Appointment of a Guardian



Appointing a guardian to care for your children, should you be unable to do so yourself, is probably the most important step you can take to protect and ensure your children’s future welfare. Rather than leave their care to the court to decide or someone of whom you might not approve, it is a simple but essential task to appoint someone to ‘step into your shoes’, should the need arise. This complete online guardian deed makes it even easier to appoint a guardian by deed or in your will and takes only minutes.

Guidance is included on who to appoint and what needs to be taken into consideration to allow you to legally appoint a guardian without the need to instruct a lawyer.

Appointing a guardian for your child

A legal guardian is appointed to care for a child in case both parents with parental responsibility die before the child reaches the age of eighteen or are unable to care for their child.

You should appoint a guardian for your children or the courts will do it for you if the worst should happen. The guardian will make important decisions about your children’s life in areas such as medical treatment and education and will directly affect how your children are schooled, how they are taught the difference between right and wrong, and how they are supervised during their lives up to adulthood.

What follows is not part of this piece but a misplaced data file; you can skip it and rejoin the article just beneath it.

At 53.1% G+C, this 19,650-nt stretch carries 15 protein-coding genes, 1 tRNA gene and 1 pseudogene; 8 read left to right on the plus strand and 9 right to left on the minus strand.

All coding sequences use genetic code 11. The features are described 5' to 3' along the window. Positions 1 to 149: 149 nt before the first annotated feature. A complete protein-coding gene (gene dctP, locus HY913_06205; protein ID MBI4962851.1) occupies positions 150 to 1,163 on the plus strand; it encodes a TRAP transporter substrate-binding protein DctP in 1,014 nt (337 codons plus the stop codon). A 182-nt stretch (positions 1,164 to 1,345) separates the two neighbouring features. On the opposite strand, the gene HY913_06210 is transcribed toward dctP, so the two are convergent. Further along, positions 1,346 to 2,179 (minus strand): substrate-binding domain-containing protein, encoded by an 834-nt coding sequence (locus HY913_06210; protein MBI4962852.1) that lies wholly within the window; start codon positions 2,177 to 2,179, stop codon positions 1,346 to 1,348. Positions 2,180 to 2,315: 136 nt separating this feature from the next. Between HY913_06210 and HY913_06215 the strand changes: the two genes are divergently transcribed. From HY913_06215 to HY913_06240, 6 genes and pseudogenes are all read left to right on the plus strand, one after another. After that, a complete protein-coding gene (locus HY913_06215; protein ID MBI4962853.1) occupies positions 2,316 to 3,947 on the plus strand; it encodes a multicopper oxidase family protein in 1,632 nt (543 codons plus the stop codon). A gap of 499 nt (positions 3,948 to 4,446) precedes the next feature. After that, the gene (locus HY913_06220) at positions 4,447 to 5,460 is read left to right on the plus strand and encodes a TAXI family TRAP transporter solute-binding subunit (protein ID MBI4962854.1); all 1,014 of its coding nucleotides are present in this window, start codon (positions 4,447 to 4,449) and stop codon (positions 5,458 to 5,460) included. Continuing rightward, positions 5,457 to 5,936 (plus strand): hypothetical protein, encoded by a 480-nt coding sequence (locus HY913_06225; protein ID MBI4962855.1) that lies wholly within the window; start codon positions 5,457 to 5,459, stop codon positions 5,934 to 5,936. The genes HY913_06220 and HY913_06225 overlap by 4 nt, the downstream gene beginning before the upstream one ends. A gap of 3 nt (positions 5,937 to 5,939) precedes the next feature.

You can appoint a Guardian for your child or children either in your will or by executing a separate deed. If the appointment is in your will it will not be effective until your death but if in a separate deed it can be made effective on occurrence of a specific event such as you becoming ill or incapacitated. The Guardian appointed will acquire parental responsibility provided:

• There is no surviving parent or other person with parental responsibility,
• The deceased parent had a residence order in his favour at the time of
his death.

Under the Children Act 1989, the appointment of a Guardian is not effective unless it is in writing, signed by the person making the appointment and dated. A Guardian can only be appointed by a parent with parental responsibility, an existing Guardian of the child, or by order of the court.

In the event of conflict between the Guardian and a surviving parent, it may become necessary for either party to make an application to the court for an order stating, for example, where the child should live, or dealing with issues of contact.


Appointing a guardian for your child 1

Choosing a Guardian 2

Appointment of guardian other than by will—short form  5

Appointment of guardian other than by will—long form 5

Appointment of guardian by will 7

Appointment by will of guardian if spouse has predeceased 7

Appointment by will of guardian to act after death of surviving spouse 7

Appointment by will of guardian of children by former marriage 7

Appointment by guardian of another guardian 8

Revocation of guardianship 8

Revocation by will of previous appointment of guardian 9

Disclaimer of guardianship 9